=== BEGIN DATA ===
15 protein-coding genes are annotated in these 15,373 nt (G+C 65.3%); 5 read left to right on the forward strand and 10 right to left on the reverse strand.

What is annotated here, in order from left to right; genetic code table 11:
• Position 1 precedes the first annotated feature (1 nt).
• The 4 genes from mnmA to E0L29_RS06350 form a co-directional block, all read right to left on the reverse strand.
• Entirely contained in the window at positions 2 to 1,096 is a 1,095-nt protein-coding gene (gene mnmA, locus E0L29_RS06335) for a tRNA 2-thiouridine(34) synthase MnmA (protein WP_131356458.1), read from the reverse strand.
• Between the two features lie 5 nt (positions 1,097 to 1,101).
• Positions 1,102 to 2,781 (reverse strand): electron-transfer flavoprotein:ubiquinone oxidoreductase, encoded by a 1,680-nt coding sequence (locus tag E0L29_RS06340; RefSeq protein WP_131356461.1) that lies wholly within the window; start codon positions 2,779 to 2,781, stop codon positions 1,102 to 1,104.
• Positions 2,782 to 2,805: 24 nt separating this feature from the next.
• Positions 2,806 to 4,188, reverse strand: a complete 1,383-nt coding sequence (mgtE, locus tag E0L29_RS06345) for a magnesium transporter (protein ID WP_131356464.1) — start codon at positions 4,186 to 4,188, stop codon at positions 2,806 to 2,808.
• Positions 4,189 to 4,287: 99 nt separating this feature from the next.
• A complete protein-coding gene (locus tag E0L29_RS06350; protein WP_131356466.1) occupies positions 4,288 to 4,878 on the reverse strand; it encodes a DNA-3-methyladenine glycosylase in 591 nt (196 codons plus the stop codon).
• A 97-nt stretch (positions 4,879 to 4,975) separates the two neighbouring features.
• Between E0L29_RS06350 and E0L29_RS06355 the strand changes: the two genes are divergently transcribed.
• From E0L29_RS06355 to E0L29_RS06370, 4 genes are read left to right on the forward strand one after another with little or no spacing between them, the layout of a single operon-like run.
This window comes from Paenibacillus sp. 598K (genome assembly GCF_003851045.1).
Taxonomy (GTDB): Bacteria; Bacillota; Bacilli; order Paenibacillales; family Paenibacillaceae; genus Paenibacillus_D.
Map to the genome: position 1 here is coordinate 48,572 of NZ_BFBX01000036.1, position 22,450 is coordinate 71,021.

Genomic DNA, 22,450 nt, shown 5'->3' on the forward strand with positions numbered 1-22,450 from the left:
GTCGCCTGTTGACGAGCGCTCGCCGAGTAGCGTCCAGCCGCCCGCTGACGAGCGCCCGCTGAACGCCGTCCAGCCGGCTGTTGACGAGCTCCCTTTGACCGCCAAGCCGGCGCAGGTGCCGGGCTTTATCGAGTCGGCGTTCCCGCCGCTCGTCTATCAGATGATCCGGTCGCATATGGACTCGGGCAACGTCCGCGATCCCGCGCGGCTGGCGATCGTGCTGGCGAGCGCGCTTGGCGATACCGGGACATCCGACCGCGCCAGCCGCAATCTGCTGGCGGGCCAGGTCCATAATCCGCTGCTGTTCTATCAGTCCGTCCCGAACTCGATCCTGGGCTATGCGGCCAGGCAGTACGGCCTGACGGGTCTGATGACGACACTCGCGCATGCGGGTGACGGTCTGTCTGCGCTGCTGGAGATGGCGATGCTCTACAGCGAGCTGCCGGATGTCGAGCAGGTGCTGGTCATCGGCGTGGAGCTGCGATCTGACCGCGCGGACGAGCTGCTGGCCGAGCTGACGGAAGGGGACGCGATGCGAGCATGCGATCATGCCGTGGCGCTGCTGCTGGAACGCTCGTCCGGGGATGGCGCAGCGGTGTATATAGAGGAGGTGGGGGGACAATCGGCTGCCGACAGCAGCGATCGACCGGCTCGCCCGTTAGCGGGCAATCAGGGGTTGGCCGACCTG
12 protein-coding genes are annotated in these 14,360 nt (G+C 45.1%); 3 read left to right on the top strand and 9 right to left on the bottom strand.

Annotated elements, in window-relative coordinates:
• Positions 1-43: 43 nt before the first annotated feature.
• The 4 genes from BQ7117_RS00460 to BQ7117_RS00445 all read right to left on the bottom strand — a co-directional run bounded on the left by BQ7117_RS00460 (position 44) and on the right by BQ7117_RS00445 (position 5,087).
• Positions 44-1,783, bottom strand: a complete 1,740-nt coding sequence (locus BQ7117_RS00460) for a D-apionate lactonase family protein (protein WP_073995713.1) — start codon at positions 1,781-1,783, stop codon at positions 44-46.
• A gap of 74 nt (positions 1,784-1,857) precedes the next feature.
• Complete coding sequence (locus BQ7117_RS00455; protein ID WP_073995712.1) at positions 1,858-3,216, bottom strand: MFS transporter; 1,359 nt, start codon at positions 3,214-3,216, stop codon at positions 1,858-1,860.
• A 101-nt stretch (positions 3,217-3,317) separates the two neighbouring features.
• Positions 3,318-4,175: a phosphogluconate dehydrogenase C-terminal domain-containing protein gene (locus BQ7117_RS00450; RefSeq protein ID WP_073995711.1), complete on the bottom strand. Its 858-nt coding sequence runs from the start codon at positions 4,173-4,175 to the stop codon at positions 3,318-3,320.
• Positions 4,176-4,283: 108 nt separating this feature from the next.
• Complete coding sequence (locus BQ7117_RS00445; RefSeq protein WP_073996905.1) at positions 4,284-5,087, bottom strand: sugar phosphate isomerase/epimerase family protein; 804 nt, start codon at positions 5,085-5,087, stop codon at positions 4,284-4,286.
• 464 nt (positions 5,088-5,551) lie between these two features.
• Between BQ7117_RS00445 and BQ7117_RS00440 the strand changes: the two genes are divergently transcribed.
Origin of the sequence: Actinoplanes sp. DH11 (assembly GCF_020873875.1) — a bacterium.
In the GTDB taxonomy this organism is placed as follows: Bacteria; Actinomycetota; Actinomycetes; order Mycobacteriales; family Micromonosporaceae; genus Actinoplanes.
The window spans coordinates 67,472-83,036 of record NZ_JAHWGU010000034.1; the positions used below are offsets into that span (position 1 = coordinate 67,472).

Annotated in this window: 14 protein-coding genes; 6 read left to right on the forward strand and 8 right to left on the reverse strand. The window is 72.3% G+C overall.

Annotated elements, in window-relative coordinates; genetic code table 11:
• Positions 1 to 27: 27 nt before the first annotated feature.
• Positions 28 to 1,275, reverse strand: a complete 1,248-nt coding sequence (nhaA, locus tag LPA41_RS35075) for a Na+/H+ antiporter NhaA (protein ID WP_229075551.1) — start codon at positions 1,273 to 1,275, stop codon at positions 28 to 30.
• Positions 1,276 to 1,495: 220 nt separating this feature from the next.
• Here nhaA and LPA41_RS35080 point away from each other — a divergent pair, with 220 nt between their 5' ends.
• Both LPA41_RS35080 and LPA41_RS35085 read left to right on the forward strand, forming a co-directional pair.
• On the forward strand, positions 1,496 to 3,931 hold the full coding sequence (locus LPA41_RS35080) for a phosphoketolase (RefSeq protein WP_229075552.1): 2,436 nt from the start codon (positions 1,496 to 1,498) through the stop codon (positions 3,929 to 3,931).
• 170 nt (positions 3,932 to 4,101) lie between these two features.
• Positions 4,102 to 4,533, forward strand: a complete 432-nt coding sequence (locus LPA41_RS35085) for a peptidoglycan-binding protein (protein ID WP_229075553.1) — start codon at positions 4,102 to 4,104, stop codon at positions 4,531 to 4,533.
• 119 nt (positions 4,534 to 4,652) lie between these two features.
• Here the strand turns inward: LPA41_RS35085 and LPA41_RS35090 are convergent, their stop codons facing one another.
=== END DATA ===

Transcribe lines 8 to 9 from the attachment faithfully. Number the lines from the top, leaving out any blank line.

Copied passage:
• Positions 2,782 to 2,805: 24 nt separating this feature from the next.
• Positions 2,806 to 4,188, reverse strand: a complete 1,383-nt coding sequence (mgtE, locus tag E0L29_RS06345) for a magnesium transporter (protein ID WP_131356464.1) — start codon at positions 4,186 to 4,188, stop codon at positions 2,806 to 2,808.